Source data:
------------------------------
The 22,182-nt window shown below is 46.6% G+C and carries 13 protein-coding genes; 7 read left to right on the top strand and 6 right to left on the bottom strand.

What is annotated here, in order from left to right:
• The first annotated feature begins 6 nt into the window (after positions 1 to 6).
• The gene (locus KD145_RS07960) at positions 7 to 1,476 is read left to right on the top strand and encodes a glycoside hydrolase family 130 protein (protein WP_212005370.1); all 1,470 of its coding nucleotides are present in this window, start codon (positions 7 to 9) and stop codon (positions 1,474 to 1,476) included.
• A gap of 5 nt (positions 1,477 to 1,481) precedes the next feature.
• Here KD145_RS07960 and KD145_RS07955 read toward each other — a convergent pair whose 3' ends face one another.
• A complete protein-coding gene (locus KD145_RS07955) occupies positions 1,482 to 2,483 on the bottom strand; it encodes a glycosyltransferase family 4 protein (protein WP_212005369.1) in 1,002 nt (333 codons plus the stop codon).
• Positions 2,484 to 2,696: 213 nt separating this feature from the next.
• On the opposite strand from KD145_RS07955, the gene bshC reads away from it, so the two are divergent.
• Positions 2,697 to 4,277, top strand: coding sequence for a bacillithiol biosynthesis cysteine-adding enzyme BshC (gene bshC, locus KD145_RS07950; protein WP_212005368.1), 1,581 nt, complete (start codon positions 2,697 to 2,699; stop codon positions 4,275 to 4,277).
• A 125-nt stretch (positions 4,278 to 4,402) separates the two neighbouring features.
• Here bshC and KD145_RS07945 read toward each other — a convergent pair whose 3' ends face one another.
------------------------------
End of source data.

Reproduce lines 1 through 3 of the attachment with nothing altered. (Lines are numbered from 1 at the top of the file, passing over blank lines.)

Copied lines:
The 22,182-nt window shown below is 46.6% G+C and carries 13 protein-coding genes; 7 read left to right on the top strand and 6 right to left on the bottom strand.

What is annotated here, in order from left to right:
• The first annotated feature begins 6 nt into the window (after positions 1 to 6).